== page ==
The race for Shital NibasMajor parties discuss presidential nominees ahead of date for filing candidacies on Saturday and election on 9 March
So fierce is the competition between Nepal’s three major parties to have a say in who the next ceremonial president is that it is threatening to break the governing coalition.
Which is puzzling, why are they concerned about a post that is largely symbolic and with residual constitutional powers? Because all the three parties have since 2017 misused (or been the victims of) the misuse of presidential powers.
On Saturday, 25 February political parties will officially register their candidates for the presidential election set to take place on 9 March. There are many trial balloons being floated with names of potential candidates which include former prime ministers, ministers, top party leadership, as well as non-partisan figures.
From the Nepali Congress (NC) the names floating around include Ram Chandra Paudel, Krishna Prasad Sitaula, and even former Prime Minister Sher Bahadur Deuba himself. Possible candidates from the UML include Ishwar Pokharel, Subhas Chandra Nembang, Bishnu Rimal, and Asta Laxmi Shakya.
CPN-Unified Socialist Chair Madhav Kumar Nepal as well as Nepal Socialist Party leader Baburam Bhattarai’s names have also come up in connection with the presidency. Mahanta Thakur of the Loktantrik Samajwadi Party has also been proposed as a candidate.
Prime Minister Pushpa Kamal Dahal is in the horns of a dilemma because he has promised the presidency to the NC, UML as well as his own party’s leaders. This means he is bound to disappoint and make enemies of everyone who does not make it to Shital Nibas on 9 March.
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The decision should have been simple. On 25 December, Dahal broke his party’s alliance with the NC and erstwhile Prime Minister Sher Bahadur Deuba to form a coalition with the UML and five other parties, in return for the UML getting the presidency.
But Sher Bahadur Deuba threw a spanner in the works when he gave his party’s vote of confidence to Dahal on 10 January, keeping the door open for future political collaboration between the NC and Dahal’s Maoist Centre (MC).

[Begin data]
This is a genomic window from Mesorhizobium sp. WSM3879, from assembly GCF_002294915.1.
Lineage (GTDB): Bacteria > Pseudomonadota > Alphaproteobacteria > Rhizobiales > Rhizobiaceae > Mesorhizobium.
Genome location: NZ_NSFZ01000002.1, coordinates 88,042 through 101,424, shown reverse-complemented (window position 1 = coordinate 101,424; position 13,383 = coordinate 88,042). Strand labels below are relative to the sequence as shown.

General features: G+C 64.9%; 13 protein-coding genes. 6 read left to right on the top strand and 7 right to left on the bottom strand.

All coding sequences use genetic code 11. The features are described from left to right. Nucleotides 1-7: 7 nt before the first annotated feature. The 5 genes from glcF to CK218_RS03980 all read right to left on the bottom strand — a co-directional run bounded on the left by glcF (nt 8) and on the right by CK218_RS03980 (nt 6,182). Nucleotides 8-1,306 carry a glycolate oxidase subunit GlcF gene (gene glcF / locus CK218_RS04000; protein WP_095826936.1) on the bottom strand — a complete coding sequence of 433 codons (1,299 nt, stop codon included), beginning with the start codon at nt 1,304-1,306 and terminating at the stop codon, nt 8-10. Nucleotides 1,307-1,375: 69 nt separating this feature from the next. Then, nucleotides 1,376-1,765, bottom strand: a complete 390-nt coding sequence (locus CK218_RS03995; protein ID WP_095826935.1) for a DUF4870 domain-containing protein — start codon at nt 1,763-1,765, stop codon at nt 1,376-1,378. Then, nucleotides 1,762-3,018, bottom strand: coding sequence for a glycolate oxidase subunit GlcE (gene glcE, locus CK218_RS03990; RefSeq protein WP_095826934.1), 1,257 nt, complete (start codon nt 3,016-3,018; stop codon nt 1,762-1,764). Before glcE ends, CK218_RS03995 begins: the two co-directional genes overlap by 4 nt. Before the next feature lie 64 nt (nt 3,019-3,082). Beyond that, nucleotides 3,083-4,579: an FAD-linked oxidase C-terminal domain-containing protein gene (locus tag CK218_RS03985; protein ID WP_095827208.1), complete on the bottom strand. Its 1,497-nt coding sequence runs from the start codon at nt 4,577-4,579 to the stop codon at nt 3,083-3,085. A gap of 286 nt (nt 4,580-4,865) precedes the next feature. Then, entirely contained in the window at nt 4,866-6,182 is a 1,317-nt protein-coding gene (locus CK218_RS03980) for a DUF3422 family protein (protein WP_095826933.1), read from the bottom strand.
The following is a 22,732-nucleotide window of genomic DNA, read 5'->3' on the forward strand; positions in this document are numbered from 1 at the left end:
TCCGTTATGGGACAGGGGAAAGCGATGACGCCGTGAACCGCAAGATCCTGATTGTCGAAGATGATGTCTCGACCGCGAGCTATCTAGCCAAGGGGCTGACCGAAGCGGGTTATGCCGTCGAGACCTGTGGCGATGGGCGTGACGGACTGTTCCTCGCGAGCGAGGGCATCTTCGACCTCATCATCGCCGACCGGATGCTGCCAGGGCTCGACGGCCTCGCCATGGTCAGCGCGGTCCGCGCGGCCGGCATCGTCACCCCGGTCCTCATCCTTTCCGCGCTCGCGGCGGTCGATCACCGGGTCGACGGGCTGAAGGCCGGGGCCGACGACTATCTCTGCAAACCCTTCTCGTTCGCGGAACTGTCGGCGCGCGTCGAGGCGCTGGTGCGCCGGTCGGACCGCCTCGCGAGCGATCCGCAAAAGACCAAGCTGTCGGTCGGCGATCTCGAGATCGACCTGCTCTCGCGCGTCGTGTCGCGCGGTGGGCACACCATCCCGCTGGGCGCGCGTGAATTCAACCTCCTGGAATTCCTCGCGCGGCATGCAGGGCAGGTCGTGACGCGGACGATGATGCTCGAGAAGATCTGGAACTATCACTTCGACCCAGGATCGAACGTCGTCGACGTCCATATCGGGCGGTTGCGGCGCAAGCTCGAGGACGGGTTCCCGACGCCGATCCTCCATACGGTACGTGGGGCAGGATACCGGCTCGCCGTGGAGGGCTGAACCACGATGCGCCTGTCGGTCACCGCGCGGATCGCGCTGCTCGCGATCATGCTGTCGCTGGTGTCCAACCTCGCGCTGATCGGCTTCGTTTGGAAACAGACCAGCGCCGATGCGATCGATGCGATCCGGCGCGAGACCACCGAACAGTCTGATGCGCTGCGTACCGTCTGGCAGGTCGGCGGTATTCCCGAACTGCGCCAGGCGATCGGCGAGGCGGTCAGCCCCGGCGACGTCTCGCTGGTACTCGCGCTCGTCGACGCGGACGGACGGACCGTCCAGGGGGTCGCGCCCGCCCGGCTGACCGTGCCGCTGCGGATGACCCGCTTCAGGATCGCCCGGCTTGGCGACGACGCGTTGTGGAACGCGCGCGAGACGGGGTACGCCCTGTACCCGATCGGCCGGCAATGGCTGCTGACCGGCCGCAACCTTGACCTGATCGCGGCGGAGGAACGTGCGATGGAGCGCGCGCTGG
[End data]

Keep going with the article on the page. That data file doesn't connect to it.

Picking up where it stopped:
And while the prime minister has maintained that his coalition will remain intact beyond 9 March, he has refused to guarantee a UML candidate for head of state.
“The ground reality has shifted between then and now,” spokesperson Krishna Bahadur Mahara said following the MC’s meeting to discuss the presidential election on Monday.
The NC’s Deuba, Paudel, Sitaula, Gagan Thapa, and Bimalendra Nidhi have visited Dahal many times, apparently to assure him that he will get to be prime minister for five years if the NC gets the presidency.
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This a lollipop for Dahal, who would otherwise have to rotate prime ministership with Oli. And the UML would get to be all-powerful if it also gets to have a president as well as speaker, prime minister, and other heads of constitutional bodies.
The Maoists have maintained that it will seek a ‘national consensus’ in appointing the next head of state, which is another way of saying ‘anyone but a UML candidate’.
But while allying with the NC might mean that Dahal can avoid a power imbalance with the UML, Dahal has concerns that NC may pull the rug before his tenure runs out. Multiple high-ranking Indian and US officials have made visits to Nepal in the days leading up to the presidential election, and Dahal suspects that they do not like Communists in general.
Dahal and Oli have also been meeting frequently to discuss the presidential election, and Oli has dangled a clever carrot: proposing Madhav Nepal of the CPN-US as a candidate. Nepal issued a coy response about the proposal, but has made it known he will be happy to step in. This puts Dahal in a dilemma, since he has already indicated to the NC that he is willing to make a deal.
If no party gets a simple majority in the votes on 9 March, a re-election will be held on 10 March. The election for vice president will be held on 17 March. The Election Commission is readying for the election in the Parliament premises in New Baneswor.
There are 884 voters in the electoral college who will cast their ballots, of which 334 are from the federal House of Representatives and 550 from provincial assemblies. The votes will be weighted with federal parliament members getting 79 points to make 26,400 points and provincial assemblies getting 48 points each to make 26,386 votes.
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